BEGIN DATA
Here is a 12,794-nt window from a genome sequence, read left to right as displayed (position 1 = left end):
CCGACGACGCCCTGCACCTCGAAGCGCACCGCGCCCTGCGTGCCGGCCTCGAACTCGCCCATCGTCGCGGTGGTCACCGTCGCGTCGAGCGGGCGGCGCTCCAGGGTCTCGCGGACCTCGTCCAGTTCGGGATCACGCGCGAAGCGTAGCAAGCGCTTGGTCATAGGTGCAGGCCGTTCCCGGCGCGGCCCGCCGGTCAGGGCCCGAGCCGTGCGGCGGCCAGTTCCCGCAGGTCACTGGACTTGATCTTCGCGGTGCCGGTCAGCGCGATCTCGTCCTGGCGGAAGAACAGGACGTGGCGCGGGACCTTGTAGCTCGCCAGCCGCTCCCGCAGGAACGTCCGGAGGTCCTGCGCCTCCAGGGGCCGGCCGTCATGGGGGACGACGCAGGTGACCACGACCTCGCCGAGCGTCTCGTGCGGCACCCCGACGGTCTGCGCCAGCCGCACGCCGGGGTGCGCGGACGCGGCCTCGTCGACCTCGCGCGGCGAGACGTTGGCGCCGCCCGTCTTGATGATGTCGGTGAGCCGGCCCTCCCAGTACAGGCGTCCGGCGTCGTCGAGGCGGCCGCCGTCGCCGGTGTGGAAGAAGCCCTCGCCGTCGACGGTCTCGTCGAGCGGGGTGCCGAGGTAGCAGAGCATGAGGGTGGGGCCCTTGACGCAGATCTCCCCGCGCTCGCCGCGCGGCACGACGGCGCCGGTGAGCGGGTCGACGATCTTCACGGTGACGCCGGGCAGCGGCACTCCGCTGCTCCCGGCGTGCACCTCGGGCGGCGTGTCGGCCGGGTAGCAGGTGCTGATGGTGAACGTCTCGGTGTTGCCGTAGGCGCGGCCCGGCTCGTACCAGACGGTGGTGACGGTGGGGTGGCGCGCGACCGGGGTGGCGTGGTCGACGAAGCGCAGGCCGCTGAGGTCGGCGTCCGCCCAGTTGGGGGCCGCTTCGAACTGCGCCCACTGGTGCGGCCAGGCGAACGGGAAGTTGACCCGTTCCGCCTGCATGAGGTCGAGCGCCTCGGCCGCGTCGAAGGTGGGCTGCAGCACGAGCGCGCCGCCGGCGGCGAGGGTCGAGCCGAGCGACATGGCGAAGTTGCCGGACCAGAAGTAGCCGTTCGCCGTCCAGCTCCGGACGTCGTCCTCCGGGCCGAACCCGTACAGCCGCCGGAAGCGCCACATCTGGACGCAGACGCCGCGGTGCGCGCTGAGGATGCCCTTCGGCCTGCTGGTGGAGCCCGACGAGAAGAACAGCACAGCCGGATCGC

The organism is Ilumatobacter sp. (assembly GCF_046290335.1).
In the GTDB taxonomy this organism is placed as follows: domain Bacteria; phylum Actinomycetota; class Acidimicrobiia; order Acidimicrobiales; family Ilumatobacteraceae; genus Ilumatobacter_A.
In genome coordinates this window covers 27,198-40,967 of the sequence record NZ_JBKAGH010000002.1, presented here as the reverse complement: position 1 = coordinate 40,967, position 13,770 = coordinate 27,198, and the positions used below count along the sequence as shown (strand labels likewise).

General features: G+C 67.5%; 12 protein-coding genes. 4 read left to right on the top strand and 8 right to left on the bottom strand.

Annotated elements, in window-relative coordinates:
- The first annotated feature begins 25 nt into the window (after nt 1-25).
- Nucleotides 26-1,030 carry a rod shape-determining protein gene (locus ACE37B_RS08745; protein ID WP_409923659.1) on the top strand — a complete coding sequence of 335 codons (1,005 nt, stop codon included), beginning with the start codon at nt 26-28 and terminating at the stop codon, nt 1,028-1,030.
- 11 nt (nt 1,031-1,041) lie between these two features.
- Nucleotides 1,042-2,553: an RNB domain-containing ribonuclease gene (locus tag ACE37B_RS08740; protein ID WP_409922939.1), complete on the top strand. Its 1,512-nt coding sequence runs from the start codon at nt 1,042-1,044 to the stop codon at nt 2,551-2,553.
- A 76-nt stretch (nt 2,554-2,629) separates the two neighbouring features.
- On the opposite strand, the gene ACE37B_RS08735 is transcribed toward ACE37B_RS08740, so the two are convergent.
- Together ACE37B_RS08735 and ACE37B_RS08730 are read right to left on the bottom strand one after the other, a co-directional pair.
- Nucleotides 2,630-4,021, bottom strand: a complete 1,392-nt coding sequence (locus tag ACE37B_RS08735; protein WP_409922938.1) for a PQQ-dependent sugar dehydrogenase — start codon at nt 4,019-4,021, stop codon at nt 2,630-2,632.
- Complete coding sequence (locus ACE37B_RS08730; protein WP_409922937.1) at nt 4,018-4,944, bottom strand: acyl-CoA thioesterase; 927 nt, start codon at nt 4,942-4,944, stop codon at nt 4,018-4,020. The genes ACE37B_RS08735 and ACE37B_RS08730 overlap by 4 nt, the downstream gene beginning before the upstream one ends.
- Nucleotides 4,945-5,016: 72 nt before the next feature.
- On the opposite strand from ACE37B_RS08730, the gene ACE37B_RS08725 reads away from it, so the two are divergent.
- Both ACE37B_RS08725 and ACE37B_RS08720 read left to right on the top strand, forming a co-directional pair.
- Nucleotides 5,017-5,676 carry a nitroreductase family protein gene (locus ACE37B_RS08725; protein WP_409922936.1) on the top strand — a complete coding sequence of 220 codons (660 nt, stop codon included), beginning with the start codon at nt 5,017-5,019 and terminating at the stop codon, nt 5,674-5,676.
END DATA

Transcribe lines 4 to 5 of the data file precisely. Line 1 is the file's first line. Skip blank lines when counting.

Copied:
In the GTDB taxonomy this organism is placed as follows: domain Bacteria; phylum Actinomycetota; class Acidimicrobiia; order Acidimicrobiales; family Ilumatobacteraceae; genus Ilumatobacter_A.
In genome coordinates this window covers 27,198-40,967 of the sequence record NZ_JBKAGH010000002.1, presented here as the reverse complement: position 1 = coordinate 40,967, position 13,770 = coordinate 27,198, and the positions used below count along the sequence as shown (strand labels likewise).